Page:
I'm always hearing freelancers and agencies using the 'clients won't pay for research' get-out clause as a reason for not doing any. Perhaps they don't see the value of research or perhaps they won't pay for more as they do their own research.
I ran a survey at the start of February 2014, which had 226 responses. A total of 57 per cent of those who responded said that audience or user research was sometimes used in their company project workflow while 29 per cent said it was always used during their project workflow. Of those people working at an agency, 14 per cent said that audience or user research was never used as part of a project - much higher than freelancers (10 per cent) and those in-house (seven per cent).
I've come across many companies where there isn't any in-house expertise to conduct audience or user research. Data may even be collected but there is no-one to analyse and interpret it or turn it into design recommendations. If research does happen, it seems to be easiest to add it into a 'discovery phase' in client projects by agencies or freelancers, as a distinct activity that can be 'delivered' and billed for.
Forty four per cent of respondents said that audience or user research typically occurred during a discovery phase. Freelancers and those working at agencies reported more discovery phase research. Those working in-house carried out user or audience research throughout a project the most.
If you think of the design process as a funnel, research should happen at both ends as well as the middle of the funnel. In my experience, there's plenty of research happening at the narrow end of the funnel, such as testing specific interactions or user flows, but less at a strategic level. Even before doing any work at all on a project, you need to understand how research fits within an organisation. Understanding the research 'landscape' is just as important as doing it. Understanding the organisation's audience strategy is key. Who are they trying to reach with their products or services and why?
Just over half the people I surveyed said that audience or user research was the responsibility of the design team. Next highest was the UX team (41 per cent), followed by project or studio managers (35 per cent). In-house companies are the most likely to have a research team. These findings were amplified as companies and teams got bigger. Designers are less likely to do their own research if they work in a large team.
When there isn't a UX or research team, or you're working alone, it makes absolute sense for designers to conduct their own research. Even when a UX or research team exists, pairing designers with UXers and researchers can make for both better research and application of the findings. Relying on the client to do their own research means you'll be further away from the problem and insights you'd gain from doing it yourself. If a client provides their own research, you'll need to fully immerse yourself in it to get the most out of it.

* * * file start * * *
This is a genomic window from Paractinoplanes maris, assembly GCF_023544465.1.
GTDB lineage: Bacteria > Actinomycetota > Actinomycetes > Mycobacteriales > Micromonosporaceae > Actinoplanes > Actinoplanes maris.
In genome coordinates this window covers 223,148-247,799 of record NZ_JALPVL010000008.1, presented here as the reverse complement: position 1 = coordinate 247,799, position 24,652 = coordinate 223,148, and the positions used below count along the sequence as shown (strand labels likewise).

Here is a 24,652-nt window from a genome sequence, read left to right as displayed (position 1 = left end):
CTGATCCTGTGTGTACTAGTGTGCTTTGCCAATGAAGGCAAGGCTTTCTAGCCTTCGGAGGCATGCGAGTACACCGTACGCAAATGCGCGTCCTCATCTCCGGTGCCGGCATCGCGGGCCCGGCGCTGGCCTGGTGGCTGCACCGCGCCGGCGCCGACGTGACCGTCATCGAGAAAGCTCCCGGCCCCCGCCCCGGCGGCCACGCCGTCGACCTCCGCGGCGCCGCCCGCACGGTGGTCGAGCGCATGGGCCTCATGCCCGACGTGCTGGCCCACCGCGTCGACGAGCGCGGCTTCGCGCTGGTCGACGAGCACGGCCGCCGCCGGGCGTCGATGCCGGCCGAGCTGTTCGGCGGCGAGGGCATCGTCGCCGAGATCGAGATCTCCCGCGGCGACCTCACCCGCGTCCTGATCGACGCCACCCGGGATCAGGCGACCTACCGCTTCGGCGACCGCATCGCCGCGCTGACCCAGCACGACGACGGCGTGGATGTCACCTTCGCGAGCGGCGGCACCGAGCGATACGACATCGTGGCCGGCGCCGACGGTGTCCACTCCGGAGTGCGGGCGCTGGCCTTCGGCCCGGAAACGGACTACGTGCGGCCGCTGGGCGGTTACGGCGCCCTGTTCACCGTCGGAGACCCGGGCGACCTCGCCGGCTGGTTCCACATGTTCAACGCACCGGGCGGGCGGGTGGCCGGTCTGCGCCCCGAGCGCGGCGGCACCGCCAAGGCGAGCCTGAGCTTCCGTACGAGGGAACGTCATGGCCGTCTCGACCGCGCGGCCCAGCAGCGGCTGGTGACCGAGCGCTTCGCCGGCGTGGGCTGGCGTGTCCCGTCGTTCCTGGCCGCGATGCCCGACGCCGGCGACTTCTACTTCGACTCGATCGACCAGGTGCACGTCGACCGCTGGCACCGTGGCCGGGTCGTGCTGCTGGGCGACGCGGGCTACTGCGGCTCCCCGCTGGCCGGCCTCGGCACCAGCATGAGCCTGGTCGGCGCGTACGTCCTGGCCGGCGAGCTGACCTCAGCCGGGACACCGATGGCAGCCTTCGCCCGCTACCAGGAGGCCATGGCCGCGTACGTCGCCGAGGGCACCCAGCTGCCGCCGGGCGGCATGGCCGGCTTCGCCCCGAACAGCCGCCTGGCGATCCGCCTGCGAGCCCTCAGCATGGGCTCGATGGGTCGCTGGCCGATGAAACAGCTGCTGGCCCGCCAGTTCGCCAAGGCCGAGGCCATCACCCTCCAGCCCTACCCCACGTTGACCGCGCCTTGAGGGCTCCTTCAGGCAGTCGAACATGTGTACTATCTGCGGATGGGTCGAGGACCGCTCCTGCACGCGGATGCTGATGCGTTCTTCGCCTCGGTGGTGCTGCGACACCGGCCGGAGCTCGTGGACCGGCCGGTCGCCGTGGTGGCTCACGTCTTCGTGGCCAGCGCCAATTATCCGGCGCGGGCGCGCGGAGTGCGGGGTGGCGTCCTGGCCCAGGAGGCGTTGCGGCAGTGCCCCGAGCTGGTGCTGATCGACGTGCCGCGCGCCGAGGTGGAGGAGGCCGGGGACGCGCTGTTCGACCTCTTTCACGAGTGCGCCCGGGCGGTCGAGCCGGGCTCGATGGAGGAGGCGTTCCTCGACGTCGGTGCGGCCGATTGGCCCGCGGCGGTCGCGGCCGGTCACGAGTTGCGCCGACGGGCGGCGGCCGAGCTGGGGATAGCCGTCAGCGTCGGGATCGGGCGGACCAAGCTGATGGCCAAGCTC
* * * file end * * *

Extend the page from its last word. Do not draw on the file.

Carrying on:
Working in silos can really hinder a joined-up design process and the application of audience insights to create a unified user experience. As part of a team of seven at Mark Boulton Design, our preferred project workflow is something akin to 'everything all the time'. There is no fixed part of the process when research, design and development take place. Research activities happen in-line with other project work and provide insight into design problems, or product development. We keep our processes fluid and have various methods and tools to hand.
The big reveal
'The big reveal' isn't helpful in research the same way it's not always helpful in design. Clients don't always take surprising research findings easily or bold research recommendations well. The real value from research comes from an insight-based approach when small snippets of insight are used throughout a design process to aid decision-making. Design and research need to happen in tandem as openly as possible to ensure the smoothest ride with clients.
When working lean or with a 'everything all the time' workflow , getting audience insight into the heads of designers quickly results in better and earlier design decisions. User research can't happen in a silo and, considering the needs of the audience, can't just be the job of a UX person. Undertaking research must be everyone's job and using the insights that research can reveal must be part of every designer's job.
Words: Emma Boulton
Emma Boulton is research director at Mark Boulton Design. She previously worked in online advertising and with the Audiences team at the BBC. This article originally appeared in net magazine issue 253.